The desire for safety stands against every great and noble enterprise. — Tacitus

Story of the English - Helene Guerber




King and Parliament

When King James I. died of ague, in 1625 his son Charles became King of Great Britain in his stead. He was a most kind-hearted and amiable prince, devoted to his wife Henrietta Maria, whom he married shortly after he became king, and an excellent father. Unfortunately, however, Charles was a bad king. His father had taught him to believe in the divine right of kings and Buckingham had taught him that a promise made to his people need not be regarded as sacred.

When Charles came to the throne, he found that his father had not only spent all the money in the treasury, but had left large debts. Moreover, money had to be raised to carry on the war against Spain; so Charles called a Parliament and asked it for funds. Now the members not only hated the queen because she was a Catholic, but were anxious to have the king dismiss his favourite, Buckingham. So they said they would do as Charles wished if he sent Buckingham away. The king refused, and as Parliament would not grant him as much money as he wanted, he dissolved it. Then the Catholics soon began to trouble him, because he did not give them all the privileges they wanted; so he listened to the advice of Buckingham, and, to punish the French king for helping Spain, decided to send aid to the Huguenots, or French Protestants. They were then closely besieged at La Rochelle, a town on the coast of France.

The first expedition, under Buckingham, failed. To get money for a second, Charles granted Parliament the Petition of Right (1628), an enlarged edition of the Great Charter. The money secured, a fleet was made ready; but when Buckingham was about to take command of it, he was murdered by a man who fancied it would be well to rid the country of so vicious a creature.

Although Buckingham's death was no loss to the people, the king missed him sorely. He needed an adviser, and, hoping to please every one, he selected a Puritan leader for his minister, and made him Earl of Strafford. At first the Puritans were well satisfied; but when they saw that Strafford used all his great talents to uphold the king, they were very angry. They showed this by refusing to do what the king asked, when the next Parliament met. Charles therefore sent them away in wrath, vowing he would govern without any Parliament, although he knew this was against the law.

During the next eleven years Charles ruled alone, helped only by his two ministers, Strafford and Laud. He raised a great deal of money by fines imposed by the Star Chamber; but as this did not prove enough, he finally sent out an order calling for ship money.

Until then, whenever the country was in danger, the people living along the coast had been called upon to pay a tax which, as it was used for the navy, was called ship money. Now Charles asked that all the people in England should pay this tax, a thing he had no right to do, for the right of imposing taxes belongs to Parliament only.

The result was that people grumbled a great deal, and one rich man, named Hampden, who did not like to see his countrymen treated unjustly, refused to pay it. He was promptly brought before the court, where only four men out of twelve had the moral courage to say that the king was doing wrong. Still, although people did not dare say so openly, and although the court forced Hampden to pay ship money, all were indignant and ready to revolt against a king who did not respect the laws he had solemnly promised to uphold.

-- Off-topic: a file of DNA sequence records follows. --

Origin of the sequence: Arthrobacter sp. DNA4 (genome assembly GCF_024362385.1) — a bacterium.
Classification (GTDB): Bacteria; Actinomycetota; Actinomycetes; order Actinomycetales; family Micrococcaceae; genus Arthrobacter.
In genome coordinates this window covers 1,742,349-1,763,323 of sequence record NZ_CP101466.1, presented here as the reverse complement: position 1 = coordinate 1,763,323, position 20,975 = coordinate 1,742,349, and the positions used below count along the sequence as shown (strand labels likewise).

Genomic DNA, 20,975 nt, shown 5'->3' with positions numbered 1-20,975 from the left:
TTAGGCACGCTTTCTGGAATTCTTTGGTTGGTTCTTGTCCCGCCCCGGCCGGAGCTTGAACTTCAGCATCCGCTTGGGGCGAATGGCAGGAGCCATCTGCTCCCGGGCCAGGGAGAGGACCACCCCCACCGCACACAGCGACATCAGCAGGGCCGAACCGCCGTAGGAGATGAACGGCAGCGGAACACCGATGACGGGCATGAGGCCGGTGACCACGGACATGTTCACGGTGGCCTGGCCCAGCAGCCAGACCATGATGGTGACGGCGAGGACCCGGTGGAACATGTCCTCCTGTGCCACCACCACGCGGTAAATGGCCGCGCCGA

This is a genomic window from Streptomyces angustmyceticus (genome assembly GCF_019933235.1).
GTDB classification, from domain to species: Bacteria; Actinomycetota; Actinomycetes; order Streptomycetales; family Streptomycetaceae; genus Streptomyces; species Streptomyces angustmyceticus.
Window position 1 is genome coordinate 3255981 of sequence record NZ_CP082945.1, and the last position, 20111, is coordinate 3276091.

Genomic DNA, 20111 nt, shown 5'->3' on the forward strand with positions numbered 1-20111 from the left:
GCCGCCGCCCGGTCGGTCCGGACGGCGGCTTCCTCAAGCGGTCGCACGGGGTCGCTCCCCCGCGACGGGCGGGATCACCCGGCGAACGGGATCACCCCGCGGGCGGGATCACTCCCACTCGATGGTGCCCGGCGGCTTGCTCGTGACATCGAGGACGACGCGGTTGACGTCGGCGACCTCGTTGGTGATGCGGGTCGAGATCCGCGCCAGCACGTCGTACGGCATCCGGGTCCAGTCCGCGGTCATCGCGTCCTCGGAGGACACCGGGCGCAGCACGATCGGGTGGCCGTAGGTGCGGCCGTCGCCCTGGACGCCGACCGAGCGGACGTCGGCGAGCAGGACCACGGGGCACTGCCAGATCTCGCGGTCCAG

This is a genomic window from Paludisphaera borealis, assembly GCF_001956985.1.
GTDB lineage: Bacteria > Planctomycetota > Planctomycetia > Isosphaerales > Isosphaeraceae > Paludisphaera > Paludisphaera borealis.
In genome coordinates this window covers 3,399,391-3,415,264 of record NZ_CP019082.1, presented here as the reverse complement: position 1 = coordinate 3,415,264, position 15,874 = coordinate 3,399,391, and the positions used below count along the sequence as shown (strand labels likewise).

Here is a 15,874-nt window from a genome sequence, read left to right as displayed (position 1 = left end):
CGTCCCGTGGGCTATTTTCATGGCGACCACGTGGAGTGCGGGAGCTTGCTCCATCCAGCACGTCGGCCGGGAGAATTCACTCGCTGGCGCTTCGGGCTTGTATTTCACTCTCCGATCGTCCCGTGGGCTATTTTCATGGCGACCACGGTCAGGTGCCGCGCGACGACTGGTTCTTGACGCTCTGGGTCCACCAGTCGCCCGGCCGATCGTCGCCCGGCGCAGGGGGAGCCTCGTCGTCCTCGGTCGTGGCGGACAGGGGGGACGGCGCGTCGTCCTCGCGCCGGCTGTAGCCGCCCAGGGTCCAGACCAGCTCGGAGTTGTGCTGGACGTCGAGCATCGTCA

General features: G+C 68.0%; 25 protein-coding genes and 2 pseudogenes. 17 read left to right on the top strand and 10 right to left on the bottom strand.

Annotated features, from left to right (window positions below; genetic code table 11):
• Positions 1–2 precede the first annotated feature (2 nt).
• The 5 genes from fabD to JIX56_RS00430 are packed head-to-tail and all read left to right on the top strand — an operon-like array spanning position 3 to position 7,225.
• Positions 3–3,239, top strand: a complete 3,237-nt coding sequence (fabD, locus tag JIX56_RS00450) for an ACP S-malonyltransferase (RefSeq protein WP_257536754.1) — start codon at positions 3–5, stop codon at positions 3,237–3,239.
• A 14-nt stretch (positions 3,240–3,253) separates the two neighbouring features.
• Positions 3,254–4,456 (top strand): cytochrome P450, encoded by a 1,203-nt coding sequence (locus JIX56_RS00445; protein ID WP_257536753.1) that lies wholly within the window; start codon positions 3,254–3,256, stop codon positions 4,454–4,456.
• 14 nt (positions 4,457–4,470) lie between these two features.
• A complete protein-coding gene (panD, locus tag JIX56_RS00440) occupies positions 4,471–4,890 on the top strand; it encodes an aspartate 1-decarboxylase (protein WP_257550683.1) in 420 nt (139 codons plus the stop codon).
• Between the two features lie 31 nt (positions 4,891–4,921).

Contents

Front Matter
Review

Early Times
The Druids
The Britons
Caesar in Britain
Queen Boadicea
The Great Walls
The Great Irish Saint
The Anglo-Saxons
Brave King Arthur
The Laws of the Saxons
The Story of St Augustine
Three Great Men
The Danish Pirates
King Alfred and the Cakes
Alfred conquers the Danes
A King's Narrow Escape
The King and the Outlaw
The Monasteries
An Unlucky Couple
St Dunstan
King Canute and the Waves
A Saxon Nobleman
Lady Godiva's Ride
The Battle of Hastings
The Conquest
Lords and Vassals
Death of William
The Brothers' Quarrels
Arms and Armour
The "White Ship"
Matilda's Narrow Escapes
Story of Fair Rosamond
Thomas a Becket
Murder of Thomas a Becket
Richard's Adventures
Richard and the Saracens
The Faithful Minstrel
Death of Richard
The Murder of Arthur
The Great Charter
The Rule of Henry III
A Race
Persecution of the Jews
The Conquest of Wales
A Quarrel with France
The Coronation Stone
The Insolent Favourite
Bruce and the Spider
Death of Edward II
The Murderers punished
The Battle of Crecy
The Siege of Calais
The Age of Chivalry
The Battle of Poitiers
The Peasants' Revolt
Richard's Presence of Mind
A Tiny Queen
Henry's Troubles
Madcap Harry
A Glorious Reign
The Maid of Orleans
The War of the Roses
The Queen and the Brigand
The Triumph of the Yorks
The Princes in the Tower
Richard's Punishment
Two Pretenders
A Grasping King
Field of the Cloth of Gold
The New Opinions
Death of Wolsey
Henry's Wives
The King and the Painter
A Boy King
Lady Jane Grey
The Death of Cranmer
A Clever Queen
Elizabeth's Lovers
Mary, Queen of Scots
Captivity of Mary Stuart
Wreck of the Spanish Armada
The Elizabethan Age
Death of Elizabeth
A Scotch King
The Gunpowder Plot
Sir Walter Raleigh
King and Parliament
Cavaliers and Roundheads
"Remember"
The Royal Oak
The Commonwealth
The Restoration
Plague and Fire
The Merry Monarch
James driven out of England
A Terrible Massacre
William's Wars
The Duke of Marlborough
The Taking of Gibraltar
The South Sea Bubble
Bonny Prince Charlie
Black Hole of Calcutta
Loss of the Colonies
The Battle of the Nile
Nelson's Last Signal
The Battle of Waterloo
First Gentleman of Europe
Childhood of Queen Victoria
The Queen's Marriage
Wars in Victoria's Reign
The Jubilee